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ND researchers pioneer ER technology

Amanda Gray | Wednesday, November 9, 2011

University research is giving trauma victims a greater chance of survival, according to Dr. Francis Castellino, director of Notre Dame’s W.M. Keck Center for Transgene Research.

 

Researchers at the Keck Center, in collaboration with trauma physicians from South Bend’s Memorial Hospital, are looking at blood coagulation, or clotting, using a thromboelastogram, a machine that breaks down how a patient’s blood coagulates, Castellino said. By using this machine in a new way, the researchers are finding out what specific blood product, such as platelets, plasma or red and white blood cells, a patient might need.

 

“We save lives by doing state-of-the-art early trauma care,” Castellino said. “We’re looking at blood clotting in real time at the point of care, whether that be at the bedside of the far-forward battlefield, like the front lines.”

 

This real time analysis leads to quicker treatment as well as specified treatment, called “goal-directed point of care therapy,” Castellino said.

 

Besides saving lives of trauma victims, who need treatment as fast as possible, these new groundbreaking developments in the field of coagulation research are also saving precious blood products.

 

“Treatments now are shooting blood into patients [instead of finding out what blood product they need],” Castellino said. “This research is taking it a step forward.”

 

Dr. Mark Walsh, a trauma physician at Memorial Hospital, said the goal-directed therapy is helpful in the emergency room.

 

“We can save blood products — we don’t want to waste them,” he said. “We can give this goal — directed blood component therapy instead of fixed ratios. We can adjust our ratios based on what the patient needs.”

 

The research out of Castellino’s lab is like nothing else in the nation, Walsh said. Only three to four other labs are doing any research like this in the nation.

 

“We would have nothing of scientific value without Castellino,” he said. “We continue to refine our parameters of treatment based in his research.”

 

Besides trauma benefits, the research out of this collaboration has also helped identify gene mutations in genetic coagulation disorders, according to Dr. Victoria Ploplis, the associate director for the Keck Center.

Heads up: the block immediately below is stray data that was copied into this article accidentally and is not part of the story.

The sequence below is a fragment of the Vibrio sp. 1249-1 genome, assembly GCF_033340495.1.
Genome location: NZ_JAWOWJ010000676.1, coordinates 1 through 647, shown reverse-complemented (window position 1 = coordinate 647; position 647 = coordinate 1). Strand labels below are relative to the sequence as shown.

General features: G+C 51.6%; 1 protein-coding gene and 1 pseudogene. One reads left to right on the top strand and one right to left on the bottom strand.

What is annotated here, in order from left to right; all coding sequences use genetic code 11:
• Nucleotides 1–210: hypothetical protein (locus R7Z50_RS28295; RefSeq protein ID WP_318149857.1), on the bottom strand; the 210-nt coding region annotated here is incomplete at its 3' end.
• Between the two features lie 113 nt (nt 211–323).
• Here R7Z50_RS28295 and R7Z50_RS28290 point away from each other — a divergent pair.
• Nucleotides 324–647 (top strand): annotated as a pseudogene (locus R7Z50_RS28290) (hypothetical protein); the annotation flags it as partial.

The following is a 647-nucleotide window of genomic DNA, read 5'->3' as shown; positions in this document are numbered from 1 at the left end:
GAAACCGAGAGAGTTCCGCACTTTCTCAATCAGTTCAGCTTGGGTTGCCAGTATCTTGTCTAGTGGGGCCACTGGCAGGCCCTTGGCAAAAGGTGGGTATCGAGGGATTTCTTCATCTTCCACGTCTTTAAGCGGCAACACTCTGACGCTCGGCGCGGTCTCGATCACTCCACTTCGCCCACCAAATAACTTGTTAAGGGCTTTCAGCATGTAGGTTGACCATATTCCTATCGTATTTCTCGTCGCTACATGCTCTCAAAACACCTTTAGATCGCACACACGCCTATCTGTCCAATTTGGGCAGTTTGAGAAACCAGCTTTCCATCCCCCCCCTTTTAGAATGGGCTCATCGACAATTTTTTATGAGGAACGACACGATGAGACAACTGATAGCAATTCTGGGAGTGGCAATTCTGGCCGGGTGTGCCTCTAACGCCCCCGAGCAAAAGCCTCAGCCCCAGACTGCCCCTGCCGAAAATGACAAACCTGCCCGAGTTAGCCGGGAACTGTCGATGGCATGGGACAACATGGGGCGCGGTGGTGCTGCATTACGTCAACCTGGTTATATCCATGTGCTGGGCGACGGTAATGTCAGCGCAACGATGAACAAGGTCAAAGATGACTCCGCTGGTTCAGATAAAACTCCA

“No one has ever identified what is going on with the platelets,” she said.

 

The Keck Center, which has spent the last 40 years researching genetic disorders, is the lab for expertise in blood coagulation, according to Castellino. This collaborative research has identified platelet receptor mutations for several coagulation diseases, including two separate mutations with Bernard-Soulier syndrome, a defect where the platelets don’t connect to the walls of blood vessels.

 

The group has published two papers on this coagulation research since the beginning of the collaboration a year-and-a-half ago, and has several more waiting for publication, he said.  

 

“These are pioneering papers,” Castellino said. “We have had major collaboration with schools like the University of Colorado Medical School.”

 

Also in progress is an application for a Department of Defense grant, according to Ploplis.

 

“We have a good chance of getting the grant because we have people at both ends of the research,” she said. “We have the scientists, and we have the physicians implementing the research into their treatments. It’s translational.”

 

Castellino said he hopes to see this research implemented on the battlefield.

 

“I can see it implemented in the military,” he said. “These machines are small, and you can have one in the field to diagnose what a victim needs.”